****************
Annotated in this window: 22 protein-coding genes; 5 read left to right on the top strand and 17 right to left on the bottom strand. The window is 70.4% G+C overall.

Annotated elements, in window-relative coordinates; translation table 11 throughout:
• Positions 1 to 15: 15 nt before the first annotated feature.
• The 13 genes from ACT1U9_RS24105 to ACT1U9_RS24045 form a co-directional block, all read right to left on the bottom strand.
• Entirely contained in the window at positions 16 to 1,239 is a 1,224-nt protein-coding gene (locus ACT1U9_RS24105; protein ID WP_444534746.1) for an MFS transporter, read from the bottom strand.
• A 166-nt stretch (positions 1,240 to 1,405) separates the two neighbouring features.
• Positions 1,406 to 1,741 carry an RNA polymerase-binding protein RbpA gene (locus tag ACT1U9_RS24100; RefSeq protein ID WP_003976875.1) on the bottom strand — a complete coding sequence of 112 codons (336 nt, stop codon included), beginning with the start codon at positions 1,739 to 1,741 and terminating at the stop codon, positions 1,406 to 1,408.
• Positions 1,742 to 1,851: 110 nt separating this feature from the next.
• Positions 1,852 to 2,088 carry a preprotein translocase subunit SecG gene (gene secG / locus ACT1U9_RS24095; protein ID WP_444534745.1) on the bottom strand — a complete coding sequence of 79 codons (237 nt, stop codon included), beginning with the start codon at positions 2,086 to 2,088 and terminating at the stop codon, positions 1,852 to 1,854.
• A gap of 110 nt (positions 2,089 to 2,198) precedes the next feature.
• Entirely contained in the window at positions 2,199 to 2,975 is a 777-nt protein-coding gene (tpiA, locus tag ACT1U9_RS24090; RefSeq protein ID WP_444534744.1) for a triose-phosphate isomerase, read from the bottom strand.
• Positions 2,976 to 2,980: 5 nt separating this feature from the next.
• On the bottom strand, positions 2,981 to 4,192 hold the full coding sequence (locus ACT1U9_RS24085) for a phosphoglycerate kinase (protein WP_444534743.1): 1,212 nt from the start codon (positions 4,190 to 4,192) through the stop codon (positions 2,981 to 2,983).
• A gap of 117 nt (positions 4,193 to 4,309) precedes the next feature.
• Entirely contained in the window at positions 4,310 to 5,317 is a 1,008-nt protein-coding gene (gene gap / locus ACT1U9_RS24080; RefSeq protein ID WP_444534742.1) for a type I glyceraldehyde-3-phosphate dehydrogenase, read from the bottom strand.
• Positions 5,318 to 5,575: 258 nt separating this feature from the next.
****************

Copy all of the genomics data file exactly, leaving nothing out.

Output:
Annotated in this window: 22 protein-coding genes; 5 read left to right on the top strand and 17 right to left on the bottom strand. The window is 70.4% G+C overall.

Annotated elements, in window-relative coordinates; translation table 11 throughout:
• Positions 1 to 15: 15 nt before the first annotated feature.
• The 13 genes from ACT1U9_RS24105 to ACT1U9_RS24045 form a co-directional block, all read right to left on the bottom strand.
• Entirely contained in the window at positions 16 to 1,239 is a 1,224-nt protein-coding gene (locus ACT1U9_RS24105; protein ID WP_444534746.1) for an MFS transporter, read from the bottom strand.
• A 166-nt stretch (positions 1,240 to 1,405) separates the two neighbouring features.
• Positions 1,406 to 1,741 carry an RNA polymerase-binding protein RbpA gene (locus tag ACT1U9_RS24100; RefSeq protein ID WP_003976875.1) on the bottom strand — a complete coding sequence of 112 codons (336 nt, stop codon included), beginning with the start codon at positions 1,739 to 1,741 and terminating at the stop codon, positions 1,406 to 1,408.
• Positions 1,742 to 1,851: 110 nt separating this feature from the next.
• Positions 1,852 to 2,088 carry a preprotein translocase subunit SecG gene (gene secG / locus ACT1U9_RS24095; protein ID WP_444534745.1) on the bottom strand — a complete coding sequence of 79 codons (237 nt, stop codon included), beginning with the start codon at positions 2,086 to 2,088 and terminating at the stop codon, positions 1,852 to 1,854.
• A gap of 110 nt (positions 2,089 to 2,198) precedes the next feature.
• Entirely contained in the window at positions 2,199 to 2,975 is a 777-nt protein-coding gene (tpiA, locus tag ACT1U9_RS24090; RefSeq protein ID WP_444534744.1) for a triose-phosphate isomerase, read from the bottom strand.
• Positions 2,976 to 2,980: 5 nt separating this feature from the next.
• On the bottom strand, positions 2,981 to 4,192 hold the full coding sequence (locus ACT1U9_RS24085) for a phosphoglycerate kinase (protein WP_444534743.1): 1,212 nt from the start codon (positions 4,190 to 4,192) through the stop codon (positions 2,981 to 2,983).
• A gap of 117 nt (positions 4,193 to 4,309) precedes the next feature.
• Entirely contained in the window at positions 4,310 to 5,317 is a 1,008-nt protein-coding gene (gene gap / locus ACT1U9_RS24080; RefSeq protein ID WP_444534742.1) for a type I glyceraldehyde-3-phosphate dehydrogenase, read from the bottom strand.
• Positions 5,318 to 5,575: 258 nt separating this feature from the next.